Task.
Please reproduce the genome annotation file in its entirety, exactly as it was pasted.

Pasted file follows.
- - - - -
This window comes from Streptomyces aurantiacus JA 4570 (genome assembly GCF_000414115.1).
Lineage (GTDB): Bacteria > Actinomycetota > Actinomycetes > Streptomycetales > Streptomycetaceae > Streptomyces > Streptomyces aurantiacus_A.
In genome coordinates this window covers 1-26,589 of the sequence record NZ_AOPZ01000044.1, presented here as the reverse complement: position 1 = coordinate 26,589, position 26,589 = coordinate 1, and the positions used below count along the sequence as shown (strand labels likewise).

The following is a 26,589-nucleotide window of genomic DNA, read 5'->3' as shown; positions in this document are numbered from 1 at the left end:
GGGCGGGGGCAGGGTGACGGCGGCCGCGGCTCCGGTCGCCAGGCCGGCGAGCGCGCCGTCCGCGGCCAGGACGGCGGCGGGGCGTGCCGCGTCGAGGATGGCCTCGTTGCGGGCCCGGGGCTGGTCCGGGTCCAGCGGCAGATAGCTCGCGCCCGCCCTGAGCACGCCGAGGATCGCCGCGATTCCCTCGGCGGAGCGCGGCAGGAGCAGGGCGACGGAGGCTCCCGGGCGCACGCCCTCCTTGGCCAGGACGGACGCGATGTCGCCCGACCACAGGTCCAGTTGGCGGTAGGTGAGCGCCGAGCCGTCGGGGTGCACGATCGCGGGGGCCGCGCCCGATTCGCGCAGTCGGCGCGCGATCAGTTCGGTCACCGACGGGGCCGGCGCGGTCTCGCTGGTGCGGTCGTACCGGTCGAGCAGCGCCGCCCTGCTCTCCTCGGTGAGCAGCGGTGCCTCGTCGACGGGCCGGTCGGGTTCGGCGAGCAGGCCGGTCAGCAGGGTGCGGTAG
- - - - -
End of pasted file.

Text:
This window comes from Streptomyces aurantiacus JA 4570 (genome assembly GCF_000414115.1).
Lineage (GTDB): Bacteria > Actinomycetota > Actinomycetes > Streptomycetales > Streptomycetaceae > Streptomyces > Streptomyces aurantiacus_A.
In genome coordinates this window covers 1-26,589 of the sequence record NZ_AOPZ01000044.1, presented here as the reverse complement: position 1 = coordinate 26,589, position 26,589 = coordinate 1, and the positions used below count along the sequence as shown (strand labels likewise).

The following is a 26,589-nucleotide window of genomic DNA, read 5'->3' as shown; positions in this document are numbered from 1 at the left end:
GGGCGGGGGCAGGGTGACGGCGGCCGCGGCTCCGGTCGCCAGGCCGGCGAGCGCGCCGTCCGCGGCCAGGACGGCGGCGGGGCGTGCCGCGTCGAGGATGGCCTCGTTGCGGGCCCGGGGCTGGTCCGGGTCCAGCGGCAGATAGCTCGCGCCCGCCCTGAGCACGCCGAGGATCGCCGCGATTCCCTCGGCGGAGCGCGGCAGGAGCAGGGCGACGGAGGCTCCCGGGCGCACGCCCTCCTTGGCCAGGACGGACGCGATGTCGCCCGACCACAGGTCCAGTTGGCGGTAGGTGAGCGCCGAGCCGTCGGGGTGCACGATCGCGGGGGCCGCGCCCGATTCGCGCAGTCGGCGCGCGATCAGTTCGGTCACCGACGGGGCCGGCGCGGTCTCGCTGGTGCGGTCGTACCGGTCGAGCAGCGCCGCCCTGCTCTCCTCGGTGAGCAGCGGTGCCTCGTCGACGGGCCGGTCGGGTTCGGCGAGCAGGCCGGTCAGCAGGGTGCGGTAG